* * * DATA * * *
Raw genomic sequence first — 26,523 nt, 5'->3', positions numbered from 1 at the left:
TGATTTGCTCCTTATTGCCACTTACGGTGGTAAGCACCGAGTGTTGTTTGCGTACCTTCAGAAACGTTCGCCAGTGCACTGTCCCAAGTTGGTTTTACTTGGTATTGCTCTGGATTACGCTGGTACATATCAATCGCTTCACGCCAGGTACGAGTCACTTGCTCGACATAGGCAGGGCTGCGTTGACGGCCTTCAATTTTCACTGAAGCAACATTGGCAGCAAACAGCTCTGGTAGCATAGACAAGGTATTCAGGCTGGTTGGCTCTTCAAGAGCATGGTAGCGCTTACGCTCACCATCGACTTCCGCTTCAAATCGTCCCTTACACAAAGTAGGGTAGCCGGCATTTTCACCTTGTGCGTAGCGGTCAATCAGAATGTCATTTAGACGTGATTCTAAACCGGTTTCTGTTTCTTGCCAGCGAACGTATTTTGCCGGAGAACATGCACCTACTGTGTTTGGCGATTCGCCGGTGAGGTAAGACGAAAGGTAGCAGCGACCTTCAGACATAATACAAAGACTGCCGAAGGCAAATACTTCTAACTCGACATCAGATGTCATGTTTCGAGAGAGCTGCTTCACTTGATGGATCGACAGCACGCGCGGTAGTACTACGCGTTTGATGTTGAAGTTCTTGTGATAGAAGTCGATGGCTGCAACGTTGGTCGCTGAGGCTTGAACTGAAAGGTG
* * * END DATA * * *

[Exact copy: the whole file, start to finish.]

Raw genomic sequence first — 26,523 nt, 5'->3', positions numbered from 1 at the left:
TGATTTGCTCCTTATTGCCACTTACGGTGGTAAGCACCGAGTGTTGTTTGCGTACCTTCAGAAACGTTCGCCAGTGCACTGTCCCAAGTTGGTTTTACTTGGTATTGCTCTGGATTACGCTGGTACATATCAATCGCTTCACGCCAGGTACGAGTCACTTGCTCGACATAGGCAGGGCTGCGTTGACGGCCTTCAATTTTCACTGAAGCAACATTGGCAGCAAACAGCTCTGGTAGCATAGACAAGGTATTCAGGCTGGTTGGCTCTTCAAGAGCATGGTAGCGCTTACGCTCACCATCGACTTCCGCTTCAAATCGTCCCTTACACAAAGTAGGGTAGCCGGCATTTTCACCTTGTGCGTAGCGGTCAATCAGAATGTCATTTAGACGTGATTCTAAACCGGTTTCTGTTTCTTGCCAGCGAACGTATTTTGCCGGAGAACATGCACCTACTGTGTTTGGCGATTCGCCGGTGAGGTAAGACGAAAGGTAGCAGCGACCTTCAGACATAATACAAAGACTGCCGAAGGCAAATACTTCTAACTCGACATCAGATGTCATGTTTCGAGAGAGCTGCTTCACTTGATGGATCGACAGCACGCGCGGTAGTACTACGCGTTTGATGTTGAAGTTCTTGTGATAGAAGTCGATGGCTGCAACGTTGGTCGCTGAGGCTTGAACTGAAAGGTG